Info Favorites Register Log in
myArmoury.com Discussion Forums

Forum index Memberlist Usergroups Spotlight Topics Search
Forum Index > Historical Arms Talk > Rob Roy's Sword Reply to topic
This is a standard topic  
Author Message
Lin Robinson




Location: NC
Joined: 15 Jun 2006
Likes: 6 pages
Reading list: 6 books

Posts: 1,241

PostPosted: Tue 27 Nov, 2007 6:54 pm    Post subject: Rob Roy's Sword         Reply with quote

Hello all...

I received an email through our Clan Gunn Commissioners' Group tonight that I thought was very interesting and wanted to share it. The text of the post from the sword forum by Paul Macdonald tells it all. I do not know anything about Mr. Macdonald but am sure a lot of you do. So here it is.

Here is the posting from Paul Macdonald.
http://forums.swordforum.com/showthread.php?t=80548
Dear All,

It is a pleasure to recount recent adventures by the sword again, this time in bringing together some rare Scottish legends.

I was recently contacted by an elderly Scots lady and asked if I could restore an old sword that had "been in the family for some time".

This turned out to be the sword of Charles Stuart of Ardshiel, a renowned Jacobite, who survived the battles of Sherrifmuir and Culloden, commanding the Stuarts of Appin there.
He also was regarded as one of the greatest swordsmen in Scotland in his day and during his Life of adventure had an encounter with another legendary Scot, one Robert Roy MacGregor.

The sword I received to work on was that which he had used to face MacGregor and as a result became the only swordsman to successfully defeat Rob Roy by the sword.
What is more, MacGregor eventually succumbed to infection of this wound and died as a result. This was the sword that had shed the blood of and ultimately killed Rob Roy.

This particular piece has been kept in Ardshiels direct family to this day and carries full historical provanance.
On the back of this, I decided to chase a local legend back home in Moidart, West Highlands, concerning the whereabouts of Rob Roys own sword.

This I discovered and also received to restore.

This has been the first time the two swords have been together for nearly three hundred years.
As a result of much research, the full and original story of the duel itself has become known (as Sir Walter Scott has led historians to believe a different version over the years) and the two swords re-united for a brief period again, and this time, they met in peace.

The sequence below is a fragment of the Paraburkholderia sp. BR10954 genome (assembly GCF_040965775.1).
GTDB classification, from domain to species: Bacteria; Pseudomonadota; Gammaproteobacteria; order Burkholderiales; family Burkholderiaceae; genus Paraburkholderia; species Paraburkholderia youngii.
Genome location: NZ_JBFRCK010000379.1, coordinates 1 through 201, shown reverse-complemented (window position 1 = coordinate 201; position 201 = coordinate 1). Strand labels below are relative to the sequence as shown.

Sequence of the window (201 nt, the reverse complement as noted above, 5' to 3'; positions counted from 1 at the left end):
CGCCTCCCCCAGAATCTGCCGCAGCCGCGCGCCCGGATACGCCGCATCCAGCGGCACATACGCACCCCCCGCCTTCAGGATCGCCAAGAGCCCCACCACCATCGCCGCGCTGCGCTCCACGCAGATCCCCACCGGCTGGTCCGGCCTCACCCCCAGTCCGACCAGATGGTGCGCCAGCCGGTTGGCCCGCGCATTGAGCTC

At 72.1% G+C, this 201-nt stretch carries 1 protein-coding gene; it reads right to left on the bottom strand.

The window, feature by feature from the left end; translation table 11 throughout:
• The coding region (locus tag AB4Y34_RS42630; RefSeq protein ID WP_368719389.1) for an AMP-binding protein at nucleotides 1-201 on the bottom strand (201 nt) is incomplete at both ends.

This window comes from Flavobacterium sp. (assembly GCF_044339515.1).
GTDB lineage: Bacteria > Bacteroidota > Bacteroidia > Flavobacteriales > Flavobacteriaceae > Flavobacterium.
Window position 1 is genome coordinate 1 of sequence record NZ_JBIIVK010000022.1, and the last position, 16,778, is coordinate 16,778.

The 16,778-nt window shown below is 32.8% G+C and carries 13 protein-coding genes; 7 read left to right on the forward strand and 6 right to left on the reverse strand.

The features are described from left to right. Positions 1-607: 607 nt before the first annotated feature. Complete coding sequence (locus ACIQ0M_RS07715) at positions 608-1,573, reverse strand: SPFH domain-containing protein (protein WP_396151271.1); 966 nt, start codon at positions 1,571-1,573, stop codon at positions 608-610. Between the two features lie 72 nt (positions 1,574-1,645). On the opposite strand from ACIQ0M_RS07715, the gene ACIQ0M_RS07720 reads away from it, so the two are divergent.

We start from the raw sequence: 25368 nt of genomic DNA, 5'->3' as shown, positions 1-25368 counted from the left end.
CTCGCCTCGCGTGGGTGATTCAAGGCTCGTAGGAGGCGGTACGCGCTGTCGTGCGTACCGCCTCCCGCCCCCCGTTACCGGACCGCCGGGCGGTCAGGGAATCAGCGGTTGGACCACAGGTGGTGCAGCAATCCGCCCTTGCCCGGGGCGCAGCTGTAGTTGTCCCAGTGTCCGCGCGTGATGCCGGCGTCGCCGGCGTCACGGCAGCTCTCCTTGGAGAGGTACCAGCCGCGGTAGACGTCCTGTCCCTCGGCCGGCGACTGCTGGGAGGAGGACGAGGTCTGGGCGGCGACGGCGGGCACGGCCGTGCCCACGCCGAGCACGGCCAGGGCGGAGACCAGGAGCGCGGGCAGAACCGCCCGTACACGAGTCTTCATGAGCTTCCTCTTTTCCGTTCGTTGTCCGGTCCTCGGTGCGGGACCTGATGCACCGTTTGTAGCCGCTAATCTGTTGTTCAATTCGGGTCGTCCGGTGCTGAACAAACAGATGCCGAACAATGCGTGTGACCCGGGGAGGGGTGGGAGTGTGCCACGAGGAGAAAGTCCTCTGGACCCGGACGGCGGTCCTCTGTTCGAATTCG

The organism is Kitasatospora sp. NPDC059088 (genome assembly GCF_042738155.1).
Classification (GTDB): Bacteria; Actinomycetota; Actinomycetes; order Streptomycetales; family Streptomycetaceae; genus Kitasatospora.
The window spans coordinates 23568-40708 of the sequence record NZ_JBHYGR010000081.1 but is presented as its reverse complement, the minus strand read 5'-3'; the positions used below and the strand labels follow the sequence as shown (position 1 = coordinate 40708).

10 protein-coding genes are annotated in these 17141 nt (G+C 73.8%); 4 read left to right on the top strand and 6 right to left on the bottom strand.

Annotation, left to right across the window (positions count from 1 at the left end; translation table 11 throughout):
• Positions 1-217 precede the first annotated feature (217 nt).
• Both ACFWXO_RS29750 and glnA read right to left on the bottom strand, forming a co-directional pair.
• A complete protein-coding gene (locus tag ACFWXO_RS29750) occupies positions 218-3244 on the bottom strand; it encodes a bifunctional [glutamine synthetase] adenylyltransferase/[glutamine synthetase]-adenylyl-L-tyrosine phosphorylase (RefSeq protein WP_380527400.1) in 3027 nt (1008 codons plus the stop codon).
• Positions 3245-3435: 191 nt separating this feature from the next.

Both are typical pattern Scottish basket hilts of the period (MacGregors being a bit earlier c.1680 - 90), but with quite different blades, weight and feel overall.

So, here they both are (MacGregors on the left, Ardshiels right) -
Legends still, and an honor to have known. May their spirit yet inspire us All.

Yours Very Truly,

Macdonald

www.historicalfencing.org/Macdonaldarmory



 Attachment: 17.95 KB
Saltireswords.jpg


Lin Robinson

"The best thing in life is to crush your enemies, see them driven before you and hear the lamentation of their women." Conan the Barbarian, 1982
View user's profile Send private message
Anders Backlund




Location: Sweden
Joined: 24 Oct 2007

Posts: 629

PostPosted: Wed 28 Nov, 2007 12:52 am    Post subject:         Reply with quote

That's awesome. I mean, really, that's pretty damn EPIC. Cool
View user's profile Send private message
Shamsi Modarai




Location: On wuda bearwe, under actreo in žam eoršscręfe.
Joined: 25 Nov 2006
Reading list: 16 books

Posts: 110

PostPosted: Wed 28 Nov, 2007 1:11 am    Post subject:         Reply with quote

Yes, indeed! Thank you for making my groggy, essay-writing induced morning much more exciting. Big Grin

Though this makes me want to get my arse up to Scotland again really soon...... mmmhmmmm.

Wa biš žam že sceal of langože leofes abidan.

~ The Wife's Lament
View user's profile Send private message Visit poster's website AIM Address
Sam Barris




Location: San Diego, California
Joined: 29 Apr 2004
Likes: 4 pages

Posts: 629

PostPosted: Wed 28 Nov, 2007 2:30 am    Post subject:         Reply with quote

That is just awesome. My day is brightened considerably. Thanks for sharing that! Big Grin
Pax,
Sam Barris

"Any nation that draws too great a distinction between its scholars and its warriors will have its thinking done by cowards, and its fighting done by fools." —Thucydides
View user's profile Send private message Yahoo Messenger
Lin Robinson




Location: NC
Joined: 15 Jun 2006
Likes: 6 pages
Reading list: 6 books

Posts: 1,241